Club must pay damages after player punched opponent

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The Independent Online

A rugby club must pay damages for injuries caused when one of its semi-professional players hit an opponent during a match, the Court of Appeal ruled today.

Halifax Rugby Football Club player Andrew Gravil, whose eye socket was broken in the incident, had his claim for damages against Redruth Rugby Football Club turned down in the High Court.

But today three appeal judges headed by the Master of the Rolls, Sir Anthony Clarke, said it was "fair and just" to hold all clubs liable where players had a contract of employment even though it was not their full-time job.

Sir Anthony said Redruth took no action itself against the player, Richard Carroll, who was later suspended for eight weeks by an RFU disciplinary panel.

"Perhaps it would have done if it had appreciated that there was a risk of liability in such cases in the future," said the judge.

Richard Cramer, the solicitor representing Mr Gravil, said the judgment clarified the law over semi-professional players.

He said the judges who heard the case before it reached the Court of Appeal had distinguished between full-time and semi-professional players.

Now clubs who employ part-timers have been found to be just as liable as top flight rugby clubs, he said.

Mr Carroll, from Redruth, Cornwall, punched Mr Gravil, aged 26, of Goole, East Riding, during a first XV National League Division 2 rugby union match.

The Cornish player was found liable for damages assessed at £8,500, none of which has been paid, said Sir Anthony.

The Redruth Club must now pay the damages, which with interest total £9,375.

Mr Gravil's claim against the club was dismissed by a trial judge and a High court judge but the appeal court agreed to hear the case because of the potential importance to sporting clubs of "off-the-ball" assaults during matches.

Sir Anthony said in his ruling: "The melee was just the kind of thing that both clubs would have expected to occur.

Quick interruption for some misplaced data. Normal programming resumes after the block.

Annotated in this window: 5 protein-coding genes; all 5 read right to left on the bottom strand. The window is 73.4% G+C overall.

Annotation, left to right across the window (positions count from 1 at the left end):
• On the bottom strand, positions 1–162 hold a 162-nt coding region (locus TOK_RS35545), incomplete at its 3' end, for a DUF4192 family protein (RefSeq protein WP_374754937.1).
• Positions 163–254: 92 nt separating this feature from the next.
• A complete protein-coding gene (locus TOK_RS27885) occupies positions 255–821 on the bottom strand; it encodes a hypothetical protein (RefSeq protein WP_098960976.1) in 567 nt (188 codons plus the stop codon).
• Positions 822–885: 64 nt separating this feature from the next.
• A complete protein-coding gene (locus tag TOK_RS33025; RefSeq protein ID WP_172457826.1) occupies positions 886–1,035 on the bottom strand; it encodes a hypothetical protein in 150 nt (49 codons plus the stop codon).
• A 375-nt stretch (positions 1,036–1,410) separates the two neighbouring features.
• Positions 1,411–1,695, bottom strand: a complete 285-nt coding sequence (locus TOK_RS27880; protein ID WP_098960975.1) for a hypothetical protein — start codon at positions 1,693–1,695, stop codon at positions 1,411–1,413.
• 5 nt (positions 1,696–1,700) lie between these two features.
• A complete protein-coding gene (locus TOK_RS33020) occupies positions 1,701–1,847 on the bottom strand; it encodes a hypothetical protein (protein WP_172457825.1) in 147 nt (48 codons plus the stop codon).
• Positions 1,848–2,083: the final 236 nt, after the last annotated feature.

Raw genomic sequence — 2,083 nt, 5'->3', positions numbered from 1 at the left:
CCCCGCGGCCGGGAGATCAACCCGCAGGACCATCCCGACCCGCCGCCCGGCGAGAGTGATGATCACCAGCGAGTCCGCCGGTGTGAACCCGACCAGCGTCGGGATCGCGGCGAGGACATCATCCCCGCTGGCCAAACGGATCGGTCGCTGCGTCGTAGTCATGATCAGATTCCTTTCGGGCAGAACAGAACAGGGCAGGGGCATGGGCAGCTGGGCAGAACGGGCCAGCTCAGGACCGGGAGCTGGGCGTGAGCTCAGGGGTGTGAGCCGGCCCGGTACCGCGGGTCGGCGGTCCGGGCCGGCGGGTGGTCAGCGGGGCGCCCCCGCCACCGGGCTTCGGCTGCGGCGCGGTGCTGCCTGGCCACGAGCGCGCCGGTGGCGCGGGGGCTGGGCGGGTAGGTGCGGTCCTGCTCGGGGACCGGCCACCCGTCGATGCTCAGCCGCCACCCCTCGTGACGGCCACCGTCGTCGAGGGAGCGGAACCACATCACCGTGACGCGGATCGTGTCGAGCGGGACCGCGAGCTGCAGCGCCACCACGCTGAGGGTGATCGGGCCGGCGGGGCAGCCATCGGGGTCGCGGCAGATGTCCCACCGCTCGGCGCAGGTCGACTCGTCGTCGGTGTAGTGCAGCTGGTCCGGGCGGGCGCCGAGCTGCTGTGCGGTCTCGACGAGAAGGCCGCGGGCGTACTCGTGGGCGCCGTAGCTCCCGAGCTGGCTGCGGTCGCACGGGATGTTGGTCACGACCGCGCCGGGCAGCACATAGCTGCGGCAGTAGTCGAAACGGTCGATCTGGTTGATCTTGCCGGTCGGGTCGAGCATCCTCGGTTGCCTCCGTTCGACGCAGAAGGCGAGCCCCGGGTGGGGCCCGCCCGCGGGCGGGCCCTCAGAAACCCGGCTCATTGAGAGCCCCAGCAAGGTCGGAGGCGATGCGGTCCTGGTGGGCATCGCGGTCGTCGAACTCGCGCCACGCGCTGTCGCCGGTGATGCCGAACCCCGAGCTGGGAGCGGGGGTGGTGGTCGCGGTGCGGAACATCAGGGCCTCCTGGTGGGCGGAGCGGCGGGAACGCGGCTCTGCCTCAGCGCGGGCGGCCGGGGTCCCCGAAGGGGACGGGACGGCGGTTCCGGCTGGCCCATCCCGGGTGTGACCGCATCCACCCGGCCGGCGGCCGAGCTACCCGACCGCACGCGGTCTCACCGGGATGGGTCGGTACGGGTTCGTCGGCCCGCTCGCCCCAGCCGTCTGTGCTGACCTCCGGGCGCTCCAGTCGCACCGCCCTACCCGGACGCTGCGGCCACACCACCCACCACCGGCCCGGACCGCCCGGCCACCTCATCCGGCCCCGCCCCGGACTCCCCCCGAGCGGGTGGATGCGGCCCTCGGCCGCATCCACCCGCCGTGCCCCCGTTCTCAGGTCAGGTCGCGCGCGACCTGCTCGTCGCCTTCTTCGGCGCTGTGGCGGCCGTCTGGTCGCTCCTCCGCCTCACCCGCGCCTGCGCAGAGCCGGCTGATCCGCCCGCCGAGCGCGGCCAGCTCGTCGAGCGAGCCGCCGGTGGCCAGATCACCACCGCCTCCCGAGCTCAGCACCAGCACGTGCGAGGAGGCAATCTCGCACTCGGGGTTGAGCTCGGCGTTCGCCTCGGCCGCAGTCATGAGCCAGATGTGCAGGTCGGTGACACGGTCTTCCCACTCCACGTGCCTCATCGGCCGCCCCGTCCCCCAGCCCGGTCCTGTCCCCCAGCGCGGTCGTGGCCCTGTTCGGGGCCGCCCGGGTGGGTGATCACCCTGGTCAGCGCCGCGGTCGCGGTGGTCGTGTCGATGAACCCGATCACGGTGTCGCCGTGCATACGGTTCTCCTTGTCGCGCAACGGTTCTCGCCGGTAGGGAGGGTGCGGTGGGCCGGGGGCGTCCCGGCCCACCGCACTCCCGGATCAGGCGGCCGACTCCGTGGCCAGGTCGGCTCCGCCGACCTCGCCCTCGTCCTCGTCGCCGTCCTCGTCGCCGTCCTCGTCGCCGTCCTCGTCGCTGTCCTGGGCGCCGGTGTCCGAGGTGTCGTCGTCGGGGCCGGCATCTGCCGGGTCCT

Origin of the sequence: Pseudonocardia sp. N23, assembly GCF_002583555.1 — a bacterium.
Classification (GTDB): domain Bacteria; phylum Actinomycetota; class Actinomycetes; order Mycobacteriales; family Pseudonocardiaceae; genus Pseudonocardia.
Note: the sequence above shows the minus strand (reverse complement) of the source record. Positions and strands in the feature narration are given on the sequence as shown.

"Regrettably the throwing of punches is not uncommon in situations like this, when the scrum is breaking up after the whistle has gone.

"Indeed, they can fairly be regarded as an ordinary (though undesirable) incident of a rugby match.

"In these circumstances there was in our opinion a close, indeed a very close, connection between the first defendant's employment as a second row forward and his punching and injuring the claimant as a prop on the other side."

He added: "It is incumbent on both players and clubs to take all reasonable steps to eradicate, or at least minimise, the risk of foul play which might cause injury.

"As we see it, this involves clubs taking proactive steps to stamp it out."

Mr Gravil's barrister, Martin Seaward, said the lower courts had misapplied the case law relating to vicarious liability for employees.

He said: "All clubs in the rugby world will consider this judgment, which is the first vicarious liability case in rugby to be decided by the English courts. Clubs will now need to negotiate insurance against such vicarious liability.

"And it's not just the clubs that are looking on with interest. Players also know this case will have significant ramifications. In the event of deliberate assaults, players can expect their employing club to follow its own disciplinary procedure in future and not just leave it up to the Rugby Football Union.

"Now that deliberate foul play could cost clubs dearly, it will be actively discouraged and is likely to meet with something approaching zero tolerance.

"Rugby will still be played hard and fast with violent contact, but the players need to know that their opponents will abide by the rules of the game and not deliberately assault them. This judgment encourages clubs to encourage players to play by the rules."

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